For me, she was one of those people whom I heard about often enough that I had conjured up a physical image of her in my head without ever having seen her. You know how that happens to us – you hear enough that you’re imagination supplies an image? My image of her was along the lines of Martha Stewart (who was there last night and who is a business associate and friend of Ms. Beer). Blonde, commanding, good looking but without the emphasis.

The Rayners always give a very glamorous New York party. Men and women put their best foot forward when attending. I took a picture of that arrangement of lilies because that is the atmosphere Kathy Rayner creates for her guests in her house. It’s beautiful but relaxed. The guests respond knowingly.

I was having a difficult time with this new camera of mine (time for another). Nothing was coming out right. I like this picture of Ms. Beers on the staircase with a mike, talking to the guests about her book and herself. Because of my camera problems, I was focused on that, than on her words.

I like this picture though, with all its fuzziness because it captures the impression I had of the woman I’d heard so much about but had never seen or met before. (I probably have seen her in a crowd room for a benefit or some congregation, but I never knew her to identify.) She didn’t look anything like I had imagined. She had the eclat of a seasoned and very successful actress of the theatre.

Watching and listening, I felt like I was in a movie about New York. You know those Hollywood versions of a sophisticated New York cocktail party where the hostess, elegance and glamour personified, gets up to say something witty and dazzles the crowd (and the audience). She’s got her glass of champagne (this is the movie, not necessarily the room last night), and she’s amusing the guests with her clever observations and phrases. Not that Ms. Beers was especially clever or witty, but what she was was direct and articulate in expressing her essence, herself. You were in the presence of a force. The medium is the message.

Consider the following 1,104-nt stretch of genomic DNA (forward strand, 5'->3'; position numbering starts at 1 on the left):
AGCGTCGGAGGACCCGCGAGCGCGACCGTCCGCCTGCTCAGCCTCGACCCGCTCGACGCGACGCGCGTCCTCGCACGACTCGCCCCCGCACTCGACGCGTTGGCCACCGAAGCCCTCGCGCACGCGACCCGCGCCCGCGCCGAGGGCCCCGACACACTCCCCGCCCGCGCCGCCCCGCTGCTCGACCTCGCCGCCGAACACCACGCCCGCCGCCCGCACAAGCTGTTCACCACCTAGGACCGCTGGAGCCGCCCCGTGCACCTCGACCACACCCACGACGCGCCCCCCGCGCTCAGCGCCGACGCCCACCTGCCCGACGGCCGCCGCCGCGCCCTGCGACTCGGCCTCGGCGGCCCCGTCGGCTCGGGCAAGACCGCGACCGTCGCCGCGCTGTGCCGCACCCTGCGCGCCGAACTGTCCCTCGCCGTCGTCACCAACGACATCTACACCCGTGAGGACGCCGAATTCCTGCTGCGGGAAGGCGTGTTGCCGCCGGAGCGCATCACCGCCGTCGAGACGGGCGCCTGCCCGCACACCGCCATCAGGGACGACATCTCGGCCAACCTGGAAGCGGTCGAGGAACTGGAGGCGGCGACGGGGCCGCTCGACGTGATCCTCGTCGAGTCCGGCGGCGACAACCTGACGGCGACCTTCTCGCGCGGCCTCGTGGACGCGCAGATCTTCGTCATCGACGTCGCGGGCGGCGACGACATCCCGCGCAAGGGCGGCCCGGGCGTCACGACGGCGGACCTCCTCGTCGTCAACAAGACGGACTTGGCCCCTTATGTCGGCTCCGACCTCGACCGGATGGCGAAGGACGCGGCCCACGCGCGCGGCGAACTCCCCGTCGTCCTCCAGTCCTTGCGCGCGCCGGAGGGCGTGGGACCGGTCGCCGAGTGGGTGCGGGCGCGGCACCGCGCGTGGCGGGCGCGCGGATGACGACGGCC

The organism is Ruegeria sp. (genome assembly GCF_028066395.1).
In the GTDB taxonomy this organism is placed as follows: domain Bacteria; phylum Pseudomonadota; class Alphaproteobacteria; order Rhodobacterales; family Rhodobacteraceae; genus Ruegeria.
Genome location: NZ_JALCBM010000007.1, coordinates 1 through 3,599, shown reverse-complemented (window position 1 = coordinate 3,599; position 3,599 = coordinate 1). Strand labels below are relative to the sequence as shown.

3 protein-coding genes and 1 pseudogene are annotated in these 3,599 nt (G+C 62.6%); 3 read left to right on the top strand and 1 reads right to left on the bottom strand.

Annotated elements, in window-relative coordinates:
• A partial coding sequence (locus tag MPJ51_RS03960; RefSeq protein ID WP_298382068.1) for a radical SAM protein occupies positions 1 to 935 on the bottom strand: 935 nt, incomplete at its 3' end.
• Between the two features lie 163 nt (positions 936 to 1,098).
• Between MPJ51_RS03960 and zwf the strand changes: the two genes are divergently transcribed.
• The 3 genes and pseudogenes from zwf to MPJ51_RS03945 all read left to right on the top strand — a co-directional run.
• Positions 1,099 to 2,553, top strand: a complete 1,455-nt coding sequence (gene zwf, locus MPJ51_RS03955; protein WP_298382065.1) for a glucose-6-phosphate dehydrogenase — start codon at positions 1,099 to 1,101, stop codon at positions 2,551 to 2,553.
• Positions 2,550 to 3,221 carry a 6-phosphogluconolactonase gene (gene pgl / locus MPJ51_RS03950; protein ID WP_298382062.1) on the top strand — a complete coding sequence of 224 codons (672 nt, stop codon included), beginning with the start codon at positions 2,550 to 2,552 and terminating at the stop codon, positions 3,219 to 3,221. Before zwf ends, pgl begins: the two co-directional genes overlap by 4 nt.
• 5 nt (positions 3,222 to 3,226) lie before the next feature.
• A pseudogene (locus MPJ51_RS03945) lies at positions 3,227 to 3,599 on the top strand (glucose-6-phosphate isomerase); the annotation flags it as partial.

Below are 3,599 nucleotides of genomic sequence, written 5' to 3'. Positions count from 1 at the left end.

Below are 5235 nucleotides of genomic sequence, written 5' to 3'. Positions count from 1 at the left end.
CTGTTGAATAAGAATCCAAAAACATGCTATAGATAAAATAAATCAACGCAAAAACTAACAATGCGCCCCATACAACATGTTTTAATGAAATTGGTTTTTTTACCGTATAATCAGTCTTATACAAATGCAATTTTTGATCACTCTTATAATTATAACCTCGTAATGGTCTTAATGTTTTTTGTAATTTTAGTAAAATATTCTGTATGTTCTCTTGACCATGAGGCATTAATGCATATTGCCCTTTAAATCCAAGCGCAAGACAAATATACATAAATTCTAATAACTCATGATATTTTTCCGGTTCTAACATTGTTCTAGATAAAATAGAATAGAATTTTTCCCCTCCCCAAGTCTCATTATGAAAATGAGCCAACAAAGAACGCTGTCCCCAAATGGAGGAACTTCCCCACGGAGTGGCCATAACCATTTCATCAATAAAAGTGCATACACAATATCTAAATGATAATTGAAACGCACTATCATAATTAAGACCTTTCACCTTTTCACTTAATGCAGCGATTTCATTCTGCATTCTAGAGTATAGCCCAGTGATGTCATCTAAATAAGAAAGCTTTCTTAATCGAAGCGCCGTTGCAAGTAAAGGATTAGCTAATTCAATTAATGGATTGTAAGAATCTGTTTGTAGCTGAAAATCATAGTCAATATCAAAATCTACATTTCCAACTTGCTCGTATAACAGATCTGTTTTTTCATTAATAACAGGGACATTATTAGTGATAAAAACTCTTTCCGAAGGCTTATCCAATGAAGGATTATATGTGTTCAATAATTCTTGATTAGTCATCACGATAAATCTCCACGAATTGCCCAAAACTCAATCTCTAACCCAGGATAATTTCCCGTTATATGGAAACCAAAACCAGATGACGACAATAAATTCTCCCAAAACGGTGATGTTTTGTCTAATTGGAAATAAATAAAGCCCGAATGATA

I think there may be something in the water down there in Texas. I know quite a few very dynamic, attractive, exceptionally smart, charming (at least when they want to be) women who could run the world, and come from Texas. Worldly-wise, indefatigable, tasters of the wine, powdered nose to the grindstone, funny, fast and ready for fun. They come to New York and turn on the lights. Liz Smith comes to mind. But there are scores of these girls in this town. They become stars, glamourpusses, CEOs; stage, screen, TV and any other venue, they grace them all with their special energy.

That, to me, was the gist of what Charlotte Beers was telling the guests last night. She was talking about her book – “I’d Rather Be In Charge.” Standing there in her black floor length sheathe with her Scarlett O’Hara figure and looking more New York than Hollywood could ever have interpreted, you knew what she meant. In fact, she was in charge.

Her message is directed at men and women but women are at the forefront, because women are seen by the author (and other women) as having to break those glass ceilings, etc., to get where they want to go (or get). They would argue that is succeeding in a man’s world. I would argue that when these girls come around, it’s a woman’s world. I think men know this more than women do. The opposite misconception is often operative with women also.
Horrible camera work, better as a painting, no? That's Martha, Celerie Kemble (Beers' spiritual goddaughter) and the Guest of Honor.
However, we are living at a time of gender re-defining. When I was a kid, a man might refer to his wife as “the little woman.” You never hear that any more. Ever. You hear the complaints about the little woman, of course, but never the term. This is a great conundrum for many because if the little woman isn’t little anymore, then how big’s the big guy? Maybe not very, huh?  Men know this instinctively.

Charlotte Beers, by physical stature, is probably about a foot and a half shorter than I. However, I never felt for a moment last night that she was little. I’ll bet nobody else did either. She’s the boss. For her you shape up. And there are results. What she is, she’s teaching now. All over the country she gives seminars to women, teaching the “tools for transforming themselves” into managers and leaders in the industries they work in. Steady, strong, self-images. Charlotte Beers has one of those.

Martha Stewart showed up just as her friend was finishing up her little speech. You could see they are friends and very much equals in terms of self-image and self-confidence. She’s another one. This is New York.
 

Comments? Contact DPC here.




© 2013 David Patrick Columbia & Jeffrey Hirsch/NewYorkSocialDiary.com